The internal and external auditors should check for legal and policy compliance as part of their assessment of the Safety Management System (SMS), Safety Management Plan (SMP) and Safety Case. It should be noted that responsibility for compliance still rests with those with delegated responsibility rather than with the auditor.
QSEP will assist TL's in identifying those acquisition programmes that have potential safety implications.
1.4.1. Initial Application
In an acquisition programme, the procedure should be carried out early in the Concept phase. Stakeholders, system boundaries, supporting systems / arrangements and acceptance authorities need to be identified as early as possible to support the subsequent Preliminary Hazard Identification activity (Procedure SMP04 – Preliminary Hazard Identification) and the preparation of the SMP.
The procedure can be applied at any point of the life cycle where it is necessary to initiate a formal safety management process.
The registers of stakeholders and requirements should be reviewed and updated after Initial and Main Gate as part of the review and update of the SMP.
1.5. Required Inputs
The procedure may use the following reference inputs, as available:
- User Requirements Documentation (for Acquisition Programmes);
- Any other information on the proposed functionality, use, support and context of the proposed system;
- Existing Hazard Logs for existing similar systems;
- Relevant MOD Publications.
1.6. Required Outputs
The Outputs of the procedure will comprise:
- Appointed PSM and ISA, if appropriate;
- Completed Form SMP01/F/01 - Safety Operating Environment Questionnaire;
- Completed Form SMP01/F/02 - Register of Stakeholder Requirements and Information, which should be reviewed and updated as the project proceeds;
- Completed Form SMP01/F/03 - Register of Safety Legislation and Other Significant Requirements, which should be reviewed and updated as the project proceeds.
The Delivery Team should consider addressing legislation and similar issues amongst standardisation issues especially when producing and reviewing the standardisation strategy and implementation plan. These issues occur throughout the life of the project which the Delivery Team controls. These also occur when updating the project standards database, SSIP Annex E, and project Safety Initiation documents SMP01/F/03 with changes in legislation and international agreements.
1.6.1. Records and Project Documentation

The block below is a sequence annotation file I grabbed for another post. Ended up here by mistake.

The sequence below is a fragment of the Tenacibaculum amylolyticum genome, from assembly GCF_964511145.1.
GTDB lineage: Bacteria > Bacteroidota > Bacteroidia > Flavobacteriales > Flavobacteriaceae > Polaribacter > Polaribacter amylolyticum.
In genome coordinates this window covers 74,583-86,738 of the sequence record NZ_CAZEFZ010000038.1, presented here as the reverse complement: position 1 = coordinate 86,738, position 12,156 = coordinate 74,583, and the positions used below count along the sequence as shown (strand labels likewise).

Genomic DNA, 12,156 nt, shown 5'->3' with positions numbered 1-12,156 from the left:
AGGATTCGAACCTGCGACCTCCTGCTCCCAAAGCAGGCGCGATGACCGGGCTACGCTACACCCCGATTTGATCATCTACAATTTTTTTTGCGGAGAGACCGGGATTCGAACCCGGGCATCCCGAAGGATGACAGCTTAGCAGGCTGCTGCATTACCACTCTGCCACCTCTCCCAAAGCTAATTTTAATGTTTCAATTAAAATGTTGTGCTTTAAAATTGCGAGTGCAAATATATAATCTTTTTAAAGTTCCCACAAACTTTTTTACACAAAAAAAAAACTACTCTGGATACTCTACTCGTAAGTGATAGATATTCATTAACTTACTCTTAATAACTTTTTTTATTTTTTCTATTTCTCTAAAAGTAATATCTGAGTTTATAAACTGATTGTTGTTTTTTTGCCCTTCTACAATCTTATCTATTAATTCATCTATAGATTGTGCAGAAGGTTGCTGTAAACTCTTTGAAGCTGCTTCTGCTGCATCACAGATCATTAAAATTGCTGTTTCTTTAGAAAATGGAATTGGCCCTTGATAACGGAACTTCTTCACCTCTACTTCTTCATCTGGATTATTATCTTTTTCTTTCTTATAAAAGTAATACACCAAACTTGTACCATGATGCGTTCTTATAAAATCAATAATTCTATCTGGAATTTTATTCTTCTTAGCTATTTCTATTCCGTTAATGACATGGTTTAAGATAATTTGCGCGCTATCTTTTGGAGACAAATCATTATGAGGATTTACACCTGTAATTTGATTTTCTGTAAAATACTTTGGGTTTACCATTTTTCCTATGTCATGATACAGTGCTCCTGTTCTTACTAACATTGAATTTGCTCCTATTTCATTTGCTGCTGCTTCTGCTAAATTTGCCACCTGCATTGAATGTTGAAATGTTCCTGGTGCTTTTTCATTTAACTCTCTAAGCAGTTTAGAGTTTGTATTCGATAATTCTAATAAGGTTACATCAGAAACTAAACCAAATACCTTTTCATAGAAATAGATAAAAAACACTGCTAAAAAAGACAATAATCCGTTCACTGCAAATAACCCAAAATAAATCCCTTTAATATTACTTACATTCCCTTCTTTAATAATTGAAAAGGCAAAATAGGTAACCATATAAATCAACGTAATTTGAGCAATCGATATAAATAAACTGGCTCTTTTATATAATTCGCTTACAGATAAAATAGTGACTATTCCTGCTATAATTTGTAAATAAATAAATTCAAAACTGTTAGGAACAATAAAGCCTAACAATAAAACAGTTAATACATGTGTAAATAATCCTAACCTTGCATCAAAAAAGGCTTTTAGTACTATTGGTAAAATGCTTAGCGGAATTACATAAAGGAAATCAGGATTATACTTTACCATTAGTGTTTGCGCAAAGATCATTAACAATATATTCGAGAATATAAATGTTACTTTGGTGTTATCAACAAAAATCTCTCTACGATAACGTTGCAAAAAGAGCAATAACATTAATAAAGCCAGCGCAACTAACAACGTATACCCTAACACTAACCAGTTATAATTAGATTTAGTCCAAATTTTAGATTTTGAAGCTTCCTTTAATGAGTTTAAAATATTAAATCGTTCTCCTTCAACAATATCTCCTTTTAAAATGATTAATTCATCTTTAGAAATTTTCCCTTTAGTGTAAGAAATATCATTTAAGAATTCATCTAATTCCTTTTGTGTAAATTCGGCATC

Where relevant, the outputs from this procedure will feed into the following:
- System Requirements Document – for any specific Safety requirements;
- Customer Supplier Agreement – to document agreements on Safety information to be delivered by the Delivery Team;
- Through Life Management Plan;
- Safety elements of Initial Gate submissions.
In addition, as the competence of the PSM is relevant to the safety assurance on the project, the evidence should be retained from the selection process to verify the appointed individual is competent to perform the required responsibilities.
1.7. Further Guidance
Although this is written as a safety procedure, it is recognised that at this early stage the safety and environmental processes are very similar and may be carried out together. Where appropriate, the same formats and tools are recommended for stakeholder and legislative requirements to provide a single consistent basis for subsequent safety and environmental activities. These tools are described here for completeness. It is also recognised that in many projects, the roles of Project Safety and Environment Manager may be combined, and a single Project Safety and Environmental Committee may exist.
1.7.1. Stakeholder Identification
Initially, stakeholders identified and consulted at this stage will be restricted to MOD. However, any relevant external stakeholders identified e.g. other government departments, industry, research organisation, regulatory bodies etc. should be logged and included in a communication plan which identifies when they should be consulted, by whom and for what purpose. The Team Leader may choose to include external stakeholders at this stage.
Note that for projects that involve a high number of stakeholders, consideration will be given to developing a project communication plan that includes contact details, information requirements, lines of communication, responsibilities and any relevant security considerations.
1.7.2. Identify Applicable Legislation, Standards and Requirements
The identification of relevant legislation at the start of any project is essential so that any conditions for compliance can be incorporated into the acquisition process. PSMs will identify and maintain a register of applicable legislation as part of the development of the Safety Case, and to continuously review it and revise it as necessary.
Within the MOD, each project’s Legislative Register should be taken to include matters of Government or European Union policy, especially where these bind all UK Government departments, including MOD. Recourse to law by European institutions is increasingly possible for non-compliance with European policy for public procurement.
The organisation uses a number of methods of enabling compliance: